7. ‘Driving Miss Daisy’ Runs Over Four Dramas

7. ‘Driving Miss Daisy’ Runs Over Four Dramas
7. ‘Driving Miss Daisy’ Runs Over Four Dramas


Picture this: a comedy film snubbed in the best director category, yet it claims the coveted best picture award over a slate of formidable contenders, including a Vietnam War drama, a coming-of-age period story, a feel-good sports flick, and a biopic based on an acclaimed memoir. Such was the case with Bruce Beresford’s “Driving Miss Daisy” (1989), a seemingly simplistic tale chronicling a woman’s journey being chauffeured over a 25-year span.

Despite its unassuming premise, “Driving Miss Daisy” defied expectations, securing not only the prestigious best picture accolade but also earning three additional wins, including a best actress trophy for Jessica Tandy. Notably, it remains the most recent PG-rated movie to claim the top honor at the Oscars.

6. Art Carney Takes Out the Second Godfather

At the 47th Academy Awards in 1975, Art Carney took home the Best Actor trophy for his performance in “Harry and Tonto,” a touching road movie where he portrayed an elderly man embarking on a journey with his cat.

Carney bested heavyweights like Al Pacino, who delivered a powerhouse performance as Michael Corleone in “The Godfather Part II.” Pacino’s portrayal of the conflicted mob heir was widely praised, and many expected him to clinch the award.

5. Olivia Colman Becomes ‘The Favourite’ Over Glenn Close

5. Olivia Colman Becomes ‘The Favourite’ Over Glenn Close
5. Olivia Colman Becomes ‘The Favourite’ Over Glenn Close


Olivia Colman’s triumph over frontrunner Glenn Close (“The Wife”) at the Oscars was a delightful surprise for many, although numerous industry insiders had anticipated that the six-time nominated veteran actress would finally secure her long-awaited trophy. Despite Colman’s wins at the Golden Globes and BAFTA, some pundits remained skeptical. Nevertheless, Colman’s heartfelt and eccentric portrayal of Queen Anne in Yorgos Lanthimos’ dark comedy “The Favourite” captivated both voters and audiences.

What makes Colman’s win even more remarkable is that “The Favourite” lost out on all nine of its other noms, with many presuming that accolades for production design and costumes, at the very least, would be within reach.

4. ‘How Green Was My Valley’ Beats Greatest Film of All Time

4. ‘How Green Was My Valley’ Beats Greatest Film of All Time
4. ‘How Green Was My Valley’ Beats Greatest Film of All Time


Orson Welles’ “Citizen Kane” is considered by many to be the greatest film of all time, and yet, it’s not a best picture winner.

“How Green Was My Valley,” a poignant family drama set in a Welsh mining community, captivated audiences with its emotional storytelling and stellar performances. Directed by John Ford, the film struck a chord with viewers, resonating deeply with its themes of tradition, sacrifice, and resilience, coming months after the bombing of Pearl Harbor.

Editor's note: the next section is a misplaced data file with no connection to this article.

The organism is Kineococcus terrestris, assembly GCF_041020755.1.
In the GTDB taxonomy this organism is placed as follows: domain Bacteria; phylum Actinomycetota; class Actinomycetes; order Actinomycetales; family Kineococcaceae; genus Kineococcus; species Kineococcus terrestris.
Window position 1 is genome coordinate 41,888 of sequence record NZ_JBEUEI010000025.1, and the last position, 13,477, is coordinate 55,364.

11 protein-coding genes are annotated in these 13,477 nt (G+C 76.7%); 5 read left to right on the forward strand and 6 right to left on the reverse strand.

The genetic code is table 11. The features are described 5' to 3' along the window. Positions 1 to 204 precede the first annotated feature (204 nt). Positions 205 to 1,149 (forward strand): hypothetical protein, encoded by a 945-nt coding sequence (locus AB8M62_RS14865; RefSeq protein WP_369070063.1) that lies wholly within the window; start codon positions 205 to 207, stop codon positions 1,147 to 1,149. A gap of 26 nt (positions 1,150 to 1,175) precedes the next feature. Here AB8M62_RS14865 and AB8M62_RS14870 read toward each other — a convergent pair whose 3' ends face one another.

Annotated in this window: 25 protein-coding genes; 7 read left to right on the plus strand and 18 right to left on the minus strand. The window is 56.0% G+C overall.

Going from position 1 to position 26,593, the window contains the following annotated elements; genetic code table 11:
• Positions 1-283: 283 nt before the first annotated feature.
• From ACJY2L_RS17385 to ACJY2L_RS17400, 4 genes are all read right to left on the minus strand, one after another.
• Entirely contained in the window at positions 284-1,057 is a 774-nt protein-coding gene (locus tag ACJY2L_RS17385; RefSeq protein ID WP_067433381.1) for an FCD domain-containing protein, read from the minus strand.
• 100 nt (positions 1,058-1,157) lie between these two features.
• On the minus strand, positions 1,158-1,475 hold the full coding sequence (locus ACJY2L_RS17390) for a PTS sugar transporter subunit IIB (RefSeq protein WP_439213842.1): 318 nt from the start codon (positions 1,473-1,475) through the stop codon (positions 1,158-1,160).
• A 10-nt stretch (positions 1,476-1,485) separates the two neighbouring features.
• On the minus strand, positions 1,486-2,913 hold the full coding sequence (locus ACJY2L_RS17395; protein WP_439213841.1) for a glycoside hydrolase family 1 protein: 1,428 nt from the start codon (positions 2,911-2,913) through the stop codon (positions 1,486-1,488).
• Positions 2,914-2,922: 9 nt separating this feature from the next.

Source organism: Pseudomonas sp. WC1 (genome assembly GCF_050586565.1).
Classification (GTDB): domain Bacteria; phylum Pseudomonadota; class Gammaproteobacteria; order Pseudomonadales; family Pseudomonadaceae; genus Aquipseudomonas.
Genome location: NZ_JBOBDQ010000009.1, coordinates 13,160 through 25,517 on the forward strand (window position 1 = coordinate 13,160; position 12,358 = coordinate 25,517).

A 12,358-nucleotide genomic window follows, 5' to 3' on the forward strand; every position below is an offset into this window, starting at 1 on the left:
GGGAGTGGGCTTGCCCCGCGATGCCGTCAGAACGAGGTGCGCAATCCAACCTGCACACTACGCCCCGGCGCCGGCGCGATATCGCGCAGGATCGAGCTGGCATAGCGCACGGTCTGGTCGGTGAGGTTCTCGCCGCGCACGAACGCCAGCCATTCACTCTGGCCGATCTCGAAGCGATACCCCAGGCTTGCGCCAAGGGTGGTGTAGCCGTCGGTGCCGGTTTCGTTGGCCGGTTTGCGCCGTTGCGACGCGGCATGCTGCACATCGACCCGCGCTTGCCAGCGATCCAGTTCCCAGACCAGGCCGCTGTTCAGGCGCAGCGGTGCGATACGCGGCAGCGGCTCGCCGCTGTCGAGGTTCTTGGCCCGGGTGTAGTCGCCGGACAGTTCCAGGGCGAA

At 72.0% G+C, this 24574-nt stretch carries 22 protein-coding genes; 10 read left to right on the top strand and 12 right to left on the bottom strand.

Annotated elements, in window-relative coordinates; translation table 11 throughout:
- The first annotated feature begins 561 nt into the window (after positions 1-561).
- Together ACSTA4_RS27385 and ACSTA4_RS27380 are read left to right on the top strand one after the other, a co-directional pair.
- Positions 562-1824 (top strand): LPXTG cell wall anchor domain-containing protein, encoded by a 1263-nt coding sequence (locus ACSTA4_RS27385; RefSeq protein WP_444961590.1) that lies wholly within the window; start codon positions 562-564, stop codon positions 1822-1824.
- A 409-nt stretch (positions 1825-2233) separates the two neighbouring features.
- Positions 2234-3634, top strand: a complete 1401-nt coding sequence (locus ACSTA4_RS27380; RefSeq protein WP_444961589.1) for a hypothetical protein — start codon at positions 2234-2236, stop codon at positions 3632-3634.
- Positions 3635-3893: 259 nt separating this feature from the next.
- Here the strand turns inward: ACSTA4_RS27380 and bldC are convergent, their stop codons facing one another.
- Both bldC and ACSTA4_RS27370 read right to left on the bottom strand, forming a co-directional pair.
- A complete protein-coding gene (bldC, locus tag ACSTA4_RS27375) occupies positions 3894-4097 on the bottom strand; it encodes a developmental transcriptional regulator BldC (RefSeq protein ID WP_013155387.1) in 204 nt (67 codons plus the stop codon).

Regardless of the differing opinions, the outcome of the 1942 Oscars serves as a reminder of the enduring legacy of an iconic film, no matter if the Academy picks it or not.

3. ‘Shakespeare’ Wins War Against ‘Ryan’

3. ‘Shakespeare’ Wins War Against ‘Ryan’
3. ‘Shakespeare’ Wins War Against ‘Ryan’


Many expected Steven Spielberg’s epic war drama “Saving Private Ryan,” with an all-star cast led by Tom Hanks, to take home the top prize. Coming Spielberg’s second directing trophy, it all seemed preordained. However, the romantic dramedy “Shakespeare in Love” from John Madden pulled off a major upset that brought along a shocking win for Judi Dench for only eight minutes of screen time over presumed favorite Lynn Redgrave in “Gods and Monsters.”

2. ‘Moonlight’ Wins Two Minutes and 23 Seconds After ‘La La Land’ Did

2. ‘Moonlight’ Wins Two Minutes and 23 Seconds After ‘La La Land’ Did
2. ‘Moonlight’ Wins Two Minutes and 23 Seconds After ‘La La Land’ Did


In 2017, the Oscars stage witnessed a memorable reunion as “Bonnie and Clyde” stars Warren Beatty and Faye Dunaway came together to present the award for Best Picture. The prevailing expectation was that Damien Chazelle’s enchanting musical “La La Land” would claim the prize, particularly following its earlier wins for directing and actress for Emma Stone.

However, what unfolded was an unexpected twist. Amid what Dunaway described as “a dramatic pause,” she hastily announced “La La Land” as the winner after glimpsing the card, unaware that it was actually the envelope for Best Actress. The ensuing confusion was swiftly resolved, with “La La Land” producer Jordan Horowitz revealing the correct card, confirming that Barry Jenkins’ poignant coming-of-age LGBTQ drama “Moonlight” had, in fact, triumphed over the presumed frontrunner.

Beyond the envelope mix-up, discussions surrounding the win have delved into its broader implications, particularly in relation to the political climate following the 2016 presidential election of Donald J. Trump. Some pundits and enthusiasts speculate that had Hillary Clinton been President on Feb. 26, 2017, Chazelle’s ode to the “fools who dream” might have clinched the victory. Conversely, Jenkins’ profoundly moving portrayal offered a stark contrast, echoing the sentiments of many who sought refuge in narratives of inclusivity and resilience.

1. ‘Crash’ Drives Over ‘Brokeback Mountain’

1. ‘Crash’ Drives Over ‘Brokeback Mountain’
1. ‘Crash’ Drives Over ‘Brokeback Mountain’


In the realm of LGBTQ cinema, “Brokeback Mountain” blazed a trail, paving the way for Barry Jenkins’ “Moonlight” to eventually make its mark.

The sting of Ang Lee’s poignant cowboy love story’s significant loss in the best picture category is still palpable nearly two decades later. Beyond its unexpected defeat, the outcome underscored the enduring biases held by many conservative members of the Academy, who openly expressed reluctance to vote for Focus Features’ groundbreaking drama due to its thematic elements.